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Kent, in the commentaries Cæsar writ,
Lord Say's Apology for himself.
Justice with favour have I always done ; Prayers and tears have moved me, gifts could never. When have I aught exacted at your hands, Kent to maintain, the king, the realm, and you 1? Large gifts have I bestow'd on learned clerks, Because my book preferr'd me to the king: And-seeing ignorance is the curse of God, Knowledge the wing wherewith we fly to heaven,Unless you be possess'd with devilish spirits, You cannot but forbear to murder me.
KING HENRY VI.-PART III.
The Third Part of King Henry the Sixth continues the history of that monarch and Queen Margaret from the battle of St. Albans. It records the battles of Wakefield, Towton, Barnet, and Tewksbury, and concludes with the murder of King Henry the Sixth in the Tower by the Duke of Glo'ster, afterwards Richard the Third, and the occupation of the throne by Edward the Fourth.
The Transports of a Crown.
Do but think,
How sweet a thing it is to wear a crown ;
Within whose circuit is Elysium,
A Hungry Lion described.
So looks the pent-up lion o'er the wretch
The Duke of York on the gallant Behaviour of his
My sons-God knows what hath bechanced them :
And thrice cried,-"Courage, father! fight it out!"
In blood of those that had encounter'd him:
A sceptre, or an earthly sepulchre!"
With this, we charged again: but, out, alas!
A Father's Passion on the Murder of a Favourite Child.
* That is, we boggled, made bad or bungling work of our attempt to rally.
And yet be seen to bear a woman's face?
That face of his the hungry cannibals
Would not have touch'd, would not have stain'd with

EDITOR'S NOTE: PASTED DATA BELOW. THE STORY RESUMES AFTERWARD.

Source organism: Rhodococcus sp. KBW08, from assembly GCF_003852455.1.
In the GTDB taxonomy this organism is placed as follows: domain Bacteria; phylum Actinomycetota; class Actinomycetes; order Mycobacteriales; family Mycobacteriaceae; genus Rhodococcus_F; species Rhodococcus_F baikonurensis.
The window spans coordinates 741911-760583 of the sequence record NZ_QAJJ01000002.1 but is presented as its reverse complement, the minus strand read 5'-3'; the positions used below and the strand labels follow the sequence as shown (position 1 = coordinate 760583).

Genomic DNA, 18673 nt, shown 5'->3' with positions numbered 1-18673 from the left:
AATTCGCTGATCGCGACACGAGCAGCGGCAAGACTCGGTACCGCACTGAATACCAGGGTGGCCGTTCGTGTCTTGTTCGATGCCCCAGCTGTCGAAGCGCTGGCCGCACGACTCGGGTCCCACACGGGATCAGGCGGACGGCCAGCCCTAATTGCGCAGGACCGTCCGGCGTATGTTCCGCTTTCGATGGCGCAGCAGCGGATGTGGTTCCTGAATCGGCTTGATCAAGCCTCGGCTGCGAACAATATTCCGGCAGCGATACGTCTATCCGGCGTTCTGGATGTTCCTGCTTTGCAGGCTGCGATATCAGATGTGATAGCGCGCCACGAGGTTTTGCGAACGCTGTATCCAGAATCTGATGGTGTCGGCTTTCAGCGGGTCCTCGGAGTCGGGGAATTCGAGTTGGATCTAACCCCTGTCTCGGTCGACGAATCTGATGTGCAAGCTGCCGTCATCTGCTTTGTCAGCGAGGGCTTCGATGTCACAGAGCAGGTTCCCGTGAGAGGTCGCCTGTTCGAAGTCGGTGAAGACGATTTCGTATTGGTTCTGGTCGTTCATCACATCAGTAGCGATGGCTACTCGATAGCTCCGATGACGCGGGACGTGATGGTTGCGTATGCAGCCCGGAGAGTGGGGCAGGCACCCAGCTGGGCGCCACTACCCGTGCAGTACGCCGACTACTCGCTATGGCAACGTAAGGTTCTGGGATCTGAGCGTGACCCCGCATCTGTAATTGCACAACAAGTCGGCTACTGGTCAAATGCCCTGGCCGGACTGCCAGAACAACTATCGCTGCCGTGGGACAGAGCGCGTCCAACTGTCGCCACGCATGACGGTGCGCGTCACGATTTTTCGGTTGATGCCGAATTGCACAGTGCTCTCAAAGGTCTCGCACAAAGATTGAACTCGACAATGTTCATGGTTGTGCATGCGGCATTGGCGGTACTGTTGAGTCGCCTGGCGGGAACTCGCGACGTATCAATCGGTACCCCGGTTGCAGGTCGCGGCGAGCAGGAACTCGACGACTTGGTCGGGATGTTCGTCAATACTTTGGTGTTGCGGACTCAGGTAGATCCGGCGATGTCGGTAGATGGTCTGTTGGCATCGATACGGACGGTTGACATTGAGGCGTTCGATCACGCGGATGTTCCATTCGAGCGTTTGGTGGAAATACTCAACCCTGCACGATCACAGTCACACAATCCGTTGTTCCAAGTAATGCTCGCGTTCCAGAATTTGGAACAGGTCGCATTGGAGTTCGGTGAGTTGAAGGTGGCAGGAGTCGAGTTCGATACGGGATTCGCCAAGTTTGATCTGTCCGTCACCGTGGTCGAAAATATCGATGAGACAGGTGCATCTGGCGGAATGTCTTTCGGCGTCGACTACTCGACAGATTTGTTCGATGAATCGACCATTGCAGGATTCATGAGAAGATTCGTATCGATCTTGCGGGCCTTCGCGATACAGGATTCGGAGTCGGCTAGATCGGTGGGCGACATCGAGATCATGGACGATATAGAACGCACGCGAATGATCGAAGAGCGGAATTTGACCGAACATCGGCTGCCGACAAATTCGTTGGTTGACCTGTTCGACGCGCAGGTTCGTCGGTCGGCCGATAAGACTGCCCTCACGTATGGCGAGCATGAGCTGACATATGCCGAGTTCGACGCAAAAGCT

But you are more inhuman, more inexorable,
O, ten times more,-than tigers of Hyrcania.
Keep thou the napkin, and go boast of this:
Yea, even my foes will shed fast-falling tears,
The Duke of York in Battle.
Methought he bore him* in the thickest troop, lion in a herd of neat ;+
Or as a bear, encompass'd round with dogs;
See how the morning opes her golden gates, And takes her farewell of the glorious sun! ‡ How well resembles it the prime of youth, Trimm'd like a younker prancing to his love!
* Demeaned himself.
+ Cattle, cows, oxen, etc. Aurora takes for a time her farewell of the sun, when she dismisses him to his diurnal course.
The Morning's Dawn.
This battle fares like to the morning's war, When dying clouds contend with growing light; What time the shepherd, blowing of his nails, Can neither call it perfect day nor night.
The Blessings of a Shepherd's Life.
O, God! methinks it were a happy life,
To carve out dials quaintly, point by point,
hours must I
So many years ere I shall shear the fleece;
Would bring white hairs unto a quiet grave.
Ah, what a life were this! how sweet! how lovely!
His cold thin drink out of his leather bottle,
When care, mistrust, and treason, wait on him.
Fickleness of the Populace.
Look, as I blow this feather from
A Simile on ambitious Thoughts.
Why, then I do but dream on sovereignty; Like one that stands upon a promontory, And spies a far-off shore where he would tread, Wishing his foot were equal with his eye; And chides the sea that sunders him from thence, Saying-he'll lade it dry to have his way.
Gloster on his Deformity.
Why, love foreswore me,
And, for I should not deal in her soft laws,